Riluzole has been found to modestly prolong survival by about 2-3 months15, although the mechanism of its action is poorly understood. Edaravone has been shown to slow the decline in only a small group of patients who meet very specific criteria16. To date, there is no evidence that either Riluzole or Edaravone are significantly effective in prolonging survival in most cases of ALS (FALS and SALS alike)17.

OriginALS Goal

Our objective, as the BGU-IGEM team, is to develop a therapeutic system that will ultimately prolong survival of ALS patients via novel genetic engineering techniques.


A Two Dimensional Approach

We divide our project into two approaches: 1) identify and specifically target reactive astrocytes (and not normal resting astrocytes) by their distinguishing markers and prevent their toxic activities by promoting an intrinsic apoptotic signal 2) inhibit the secretion of toxic pro-inflammatory cytokines by microglia cells.

The Astrocyte Pathway:
In the astrocyte pathway, we aim to identify and eliminate only reactive astrocytes. In order to identify the reactive astrocytes, we will use the promoters of the distinguishing markers, Steap4 and Timp1. The Timp1 and Steap4 genes have high levels of expression specifically in reactive astrocyte when compared to other cells in the central nervous system (CNS)18.

These two promoters will control the expression of dCas9 and its accompanying gRNA19. Each component in our CRISPR system is placed on a different plasmid and have a different promoter: the dCas9 protein and the transcription factors will be expressed under the pTimp1 promoter, while the gRNA will be expressed under the pSteap4 promoter, with ribozyme flanked RNA.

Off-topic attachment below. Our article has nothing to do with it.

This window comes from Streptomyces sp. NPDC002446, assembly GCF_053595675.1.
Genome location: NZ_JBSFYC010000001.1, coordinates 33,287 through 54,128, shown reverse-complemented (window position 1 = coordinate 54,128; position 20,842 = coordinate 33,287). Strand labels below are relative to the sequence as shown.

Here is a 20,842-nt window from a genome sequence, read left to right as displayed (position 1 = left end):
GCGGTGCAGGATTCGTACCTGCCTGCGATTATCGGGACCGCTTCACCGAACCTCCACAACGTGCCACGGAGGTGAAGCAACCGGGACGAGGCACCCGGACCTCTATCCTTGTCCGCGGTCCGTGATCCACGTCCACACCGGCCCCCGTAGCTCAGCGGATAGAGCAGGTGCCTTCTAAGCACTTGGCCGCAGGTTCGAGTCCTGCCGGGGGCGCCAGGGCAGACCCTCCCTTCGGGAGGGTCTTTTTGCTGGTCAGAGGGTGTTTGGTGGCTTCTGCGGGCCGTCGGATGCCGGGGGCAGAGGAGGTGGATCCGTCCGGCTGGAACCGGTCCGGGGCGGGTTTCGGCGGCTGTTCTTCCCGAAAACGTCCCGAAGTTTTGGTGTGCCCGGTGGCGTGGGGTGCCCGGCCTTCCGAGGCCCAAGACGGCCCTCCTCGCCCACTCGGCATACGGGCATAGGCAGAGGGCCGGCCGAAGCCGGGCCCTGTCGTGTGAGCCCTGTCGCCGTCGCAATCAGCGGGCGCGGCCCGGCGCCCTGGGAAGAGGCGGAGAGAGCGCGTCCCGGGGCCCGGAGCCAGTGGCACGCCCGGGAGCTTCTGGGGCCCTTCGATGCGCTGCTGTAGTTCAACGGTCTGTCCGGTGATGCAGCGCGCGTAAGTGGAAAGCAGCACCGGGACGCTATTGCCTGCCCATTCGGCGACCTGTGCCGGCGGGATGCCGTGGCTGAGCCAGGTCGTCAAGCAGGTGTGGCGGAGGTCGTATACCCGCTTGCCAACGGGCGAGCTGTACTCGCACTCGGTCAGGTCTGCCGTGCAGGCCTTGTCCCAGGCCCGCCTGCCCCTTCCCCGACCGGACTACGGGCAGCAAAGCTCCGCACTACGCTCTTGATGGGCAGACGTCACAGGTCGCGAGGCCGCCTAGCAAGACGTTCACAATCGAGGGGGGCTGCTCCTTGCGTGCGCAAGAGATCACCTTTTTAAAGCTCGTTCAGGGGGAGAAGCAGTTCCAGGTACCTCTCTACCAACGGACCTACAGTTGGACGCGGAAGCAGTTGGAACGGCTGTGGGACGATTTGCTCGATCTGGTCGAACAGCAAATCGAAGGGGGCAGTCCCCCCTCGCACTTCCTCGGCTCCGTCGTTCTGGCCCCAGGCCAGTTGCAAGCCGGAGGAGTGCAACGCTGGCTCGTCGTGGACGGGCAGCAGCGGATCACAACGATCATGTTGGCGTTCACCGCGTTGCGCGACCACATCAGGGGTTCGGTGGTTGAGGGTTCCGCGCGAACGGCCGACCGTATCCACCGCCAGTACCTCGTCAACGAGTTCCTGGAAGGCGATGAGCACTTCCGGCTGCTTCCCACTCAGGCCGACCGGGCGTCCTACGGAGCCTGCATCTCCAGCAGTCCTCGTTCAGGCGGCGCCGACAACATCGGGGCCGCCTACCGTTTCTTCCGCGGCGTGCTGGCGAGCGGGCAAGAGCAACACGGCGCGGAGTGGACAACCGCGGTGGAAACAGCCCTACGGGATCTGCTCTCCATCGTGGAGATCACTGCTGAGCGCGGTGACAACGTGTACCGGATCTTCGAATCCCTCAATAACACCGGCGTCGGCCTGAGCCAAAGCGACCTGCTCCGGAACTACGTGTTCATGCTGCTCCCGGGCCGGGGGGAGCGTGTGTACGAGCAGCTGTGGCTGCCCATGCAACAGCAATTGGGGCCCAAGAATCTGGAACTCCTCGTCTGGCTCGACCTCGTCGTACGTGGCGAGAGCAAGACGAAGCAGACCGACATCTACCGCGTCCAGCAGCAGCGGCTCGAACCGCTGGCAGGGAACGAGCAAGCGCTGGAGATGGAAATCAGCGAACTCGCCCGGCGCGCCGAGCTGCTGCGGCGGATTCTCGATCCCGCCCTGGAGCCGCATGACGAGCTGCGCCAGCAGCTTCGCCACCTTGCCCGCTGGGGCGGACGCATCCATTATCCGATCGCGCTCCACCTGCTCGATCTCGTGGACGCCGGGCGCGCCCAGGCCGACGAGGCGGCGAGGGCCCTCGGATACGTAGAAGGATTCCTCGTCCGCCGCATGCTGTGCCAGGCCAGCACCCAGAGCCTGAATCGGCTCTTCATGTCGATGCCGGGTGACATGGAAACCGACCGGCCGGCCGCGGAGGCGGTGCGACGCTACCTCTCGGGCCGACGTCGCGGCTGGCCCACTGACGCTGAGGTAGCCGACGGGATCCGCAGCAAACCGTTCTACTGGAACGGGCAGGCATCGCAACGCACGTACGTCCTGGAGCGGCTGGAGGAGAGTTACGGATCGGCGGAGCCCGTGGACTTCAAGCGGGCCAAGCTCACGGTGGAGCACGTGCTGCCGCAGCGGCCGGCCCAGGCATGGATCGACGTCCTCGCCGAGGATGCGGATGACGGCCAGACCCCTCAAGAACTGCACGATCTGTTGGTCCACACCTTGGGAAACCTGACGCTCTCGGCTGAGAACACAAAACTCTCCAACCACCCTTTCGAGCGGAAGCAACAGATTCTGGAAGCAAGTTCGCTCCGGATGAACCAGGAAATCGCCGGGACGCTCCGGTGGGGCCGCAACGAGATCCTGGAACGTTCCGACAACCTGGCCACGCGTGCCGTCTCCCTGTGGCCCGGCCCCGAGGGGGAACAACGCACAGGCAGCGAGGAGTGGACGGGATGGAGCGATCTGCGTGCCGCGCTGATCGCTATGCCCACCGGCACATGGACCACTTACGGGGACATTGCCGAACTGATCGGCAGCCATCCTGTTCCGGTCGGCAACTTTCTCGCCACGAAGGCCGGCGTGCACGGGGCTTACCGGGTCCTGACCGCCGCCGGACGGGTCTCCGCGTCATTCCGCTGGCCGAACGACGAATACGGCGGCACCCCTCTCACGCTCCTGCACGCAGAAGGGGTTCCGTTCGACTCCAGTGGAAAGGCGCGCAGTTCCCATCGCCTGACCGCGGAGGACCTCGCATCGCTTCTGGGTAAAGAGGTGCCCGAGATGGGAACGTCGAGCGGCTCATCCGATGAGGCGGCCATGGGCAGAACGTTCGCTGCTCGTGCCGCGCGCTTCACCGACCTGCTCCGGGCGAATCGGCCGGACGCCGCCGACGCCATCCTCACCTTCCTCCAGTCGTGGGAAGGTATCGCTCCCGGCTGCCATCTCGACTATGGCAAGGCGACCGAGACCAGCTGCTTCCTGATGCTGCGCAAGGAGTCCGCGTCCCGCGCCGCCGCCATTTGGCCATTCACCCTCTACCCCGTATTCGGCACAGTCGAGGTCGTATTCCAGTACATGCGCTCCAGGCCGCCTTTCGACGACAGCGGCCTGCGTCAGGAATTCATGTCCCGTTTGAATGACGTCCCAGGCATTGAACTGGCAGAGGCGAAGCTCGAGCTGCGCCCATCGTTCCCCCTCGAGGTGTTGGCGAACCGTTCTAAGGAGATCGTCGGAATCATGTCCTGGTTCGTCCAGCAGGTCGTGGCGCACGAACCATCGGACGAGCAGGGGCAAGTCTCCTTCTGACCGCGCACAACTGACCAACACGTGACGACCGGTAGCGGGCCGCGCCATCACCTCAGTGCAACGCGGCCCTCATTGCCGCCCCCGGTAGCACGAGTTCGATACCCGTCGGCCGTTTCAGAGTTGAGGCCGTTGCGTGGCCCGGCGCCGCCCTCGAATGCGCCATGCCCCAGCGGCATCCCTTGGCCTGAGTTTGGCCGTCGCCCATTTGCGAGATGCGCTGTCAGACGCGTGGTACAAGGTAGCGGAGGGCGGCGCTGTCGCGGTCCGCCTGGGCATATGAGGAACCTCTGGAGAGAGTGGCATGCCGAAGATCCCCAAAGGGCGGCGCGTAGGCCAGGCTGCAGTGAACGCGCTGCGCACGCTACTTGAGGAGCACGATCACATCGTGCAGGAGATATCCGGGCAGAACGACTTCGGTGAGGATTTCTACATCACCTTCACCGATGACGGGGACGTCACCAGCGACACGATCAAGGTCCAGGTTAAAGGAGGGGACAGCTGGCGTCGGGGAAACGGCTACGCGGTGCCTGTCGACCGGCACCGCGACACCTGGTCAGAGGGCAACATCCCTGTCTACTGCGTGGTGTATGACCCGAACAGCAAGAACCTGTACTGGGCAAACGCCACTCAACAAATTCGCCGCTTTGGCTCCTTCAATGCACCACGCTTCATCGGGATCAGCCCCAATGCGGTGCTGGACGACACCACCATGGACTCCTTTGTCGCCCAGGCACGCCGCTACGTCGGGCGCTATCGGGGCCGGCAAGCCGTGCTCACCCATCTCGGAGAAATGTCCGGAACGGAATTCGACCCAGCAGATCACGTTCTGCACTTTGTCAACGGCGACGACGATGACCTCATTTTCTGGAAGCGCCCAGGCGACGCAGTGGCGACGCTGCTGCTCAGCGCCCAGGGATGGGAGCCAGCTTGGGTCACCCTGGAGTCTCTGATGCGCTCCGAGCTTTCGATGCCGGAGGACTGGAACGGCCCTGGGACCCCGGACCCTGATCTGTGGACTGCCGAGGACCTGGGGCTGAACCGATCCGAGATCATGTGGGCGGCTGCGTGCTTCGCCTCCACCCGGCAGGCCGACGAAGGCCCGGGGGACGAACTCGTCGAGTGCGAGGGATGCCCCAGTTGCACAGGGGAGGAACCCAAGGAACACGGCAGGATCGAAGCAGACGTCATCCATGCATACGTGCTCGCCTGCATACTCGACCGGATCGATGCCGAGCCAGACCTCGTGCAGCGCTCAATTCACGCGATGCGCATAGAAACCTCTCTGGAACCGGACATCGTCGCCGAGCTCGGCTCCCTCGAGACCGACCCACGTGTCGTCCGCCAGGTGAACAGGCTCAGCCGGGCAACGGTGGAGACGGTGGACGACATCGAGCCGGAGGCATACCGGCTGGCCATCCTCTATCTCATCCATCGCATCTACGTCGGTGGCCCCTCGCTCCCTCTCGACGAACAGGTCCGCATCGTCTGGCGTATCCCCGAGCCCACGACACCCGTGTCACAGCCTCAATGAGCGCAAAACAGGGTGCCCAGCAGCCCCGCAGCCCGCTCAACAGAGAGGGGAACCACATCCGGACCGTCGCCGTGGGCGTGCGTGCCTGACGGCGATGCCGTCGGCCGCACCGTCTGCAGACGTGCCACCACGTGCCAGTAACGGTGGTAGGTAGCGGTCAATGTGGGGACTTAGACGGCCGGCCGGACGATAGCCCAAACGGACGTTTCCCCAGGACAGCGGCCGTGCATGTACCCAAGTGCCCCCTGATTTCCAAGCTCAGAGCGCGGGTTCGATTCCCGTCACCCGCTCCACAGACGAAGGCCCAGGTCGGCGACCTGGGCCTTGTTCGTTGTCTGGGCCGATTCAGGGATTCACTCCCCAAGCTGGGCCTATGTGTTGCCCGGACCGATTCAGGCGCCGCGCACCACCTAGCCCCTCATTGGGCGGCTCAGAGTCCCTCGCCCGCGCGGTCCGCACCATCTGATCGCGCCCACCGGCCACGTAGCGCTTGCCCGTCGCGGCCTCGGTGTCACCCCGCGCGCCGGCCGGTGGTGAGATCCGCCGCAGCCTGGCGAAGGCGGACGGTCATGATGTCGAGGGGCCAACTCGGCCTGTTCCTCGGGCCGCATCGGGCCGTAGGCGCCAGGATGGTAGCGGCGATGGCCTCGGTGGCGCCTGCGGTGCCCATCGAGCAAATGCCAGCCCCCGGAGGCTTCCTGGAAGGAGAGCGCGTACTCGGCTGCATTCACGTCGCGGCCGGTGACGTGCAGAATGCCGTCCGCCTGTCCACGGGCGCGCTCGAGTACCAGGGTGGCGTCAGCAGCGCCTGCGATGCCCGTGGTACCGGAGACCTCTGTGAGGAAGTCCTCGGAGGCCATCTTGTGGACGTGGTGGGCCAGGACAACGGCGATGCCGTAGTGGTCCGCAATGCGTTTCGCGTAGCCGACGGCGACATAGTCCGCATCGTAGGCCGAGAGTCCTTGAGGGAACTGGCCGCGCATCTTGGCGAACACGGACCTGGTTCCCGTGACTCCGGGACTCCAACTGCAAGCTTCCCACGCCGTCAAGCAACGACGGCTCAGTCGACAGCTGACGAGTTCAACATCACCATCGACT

Figure 2: Astrocyte pathway

Only if both plasmids will enter the target cell and these promoters will be activated, the dCas9 and the gRNA will join together, to target a synthetic promoter that express an exogenous Caspase3. In order to add further specificity, we plan to deliver these plasmids using the Adeno-Associated Virus-9 (AAV9)20. This modified virus targets and delivers its contents specifically to astrocyte cells21. The activation of caspase 3 by the dCas9 system will eventually lead to apoptotic death of the reactive astrocytes22.

The Microglia Pathway:
In the microglia pathway, we will knockout the IKKβ gene in microglia cells, using the CRISPR-Cas9 system23 delivered by AAV620 virus that targets microglia cells24. The IKKβ gene is transcribed and translated into a kinase which has a role as an activator upstream to the NFkB complex assembly. Therefore, the knockout will ensure a decrease in the neuro-inflammation transducing classical NFkB signal25.

Figure 3: Microglia pathway

Aiming for specific microglia expression, we chose to combine the pF4/80 promoter, which is a known macrophage marker26 with AAV6 viral vector. The pF4/80 promoter will be responsible for the expression of the Cas9 protein, while the U6 promoter, which is a non-specific promoter, is responsible for the expression of the IKKβ guide RNA sequence. Our CRISPR Cas9 system will target and knock out the IKKβ gene, resulting in inhibition of inflammatory cytokines synthesis and thus reduce the formation of new reactive astrocytes in the system.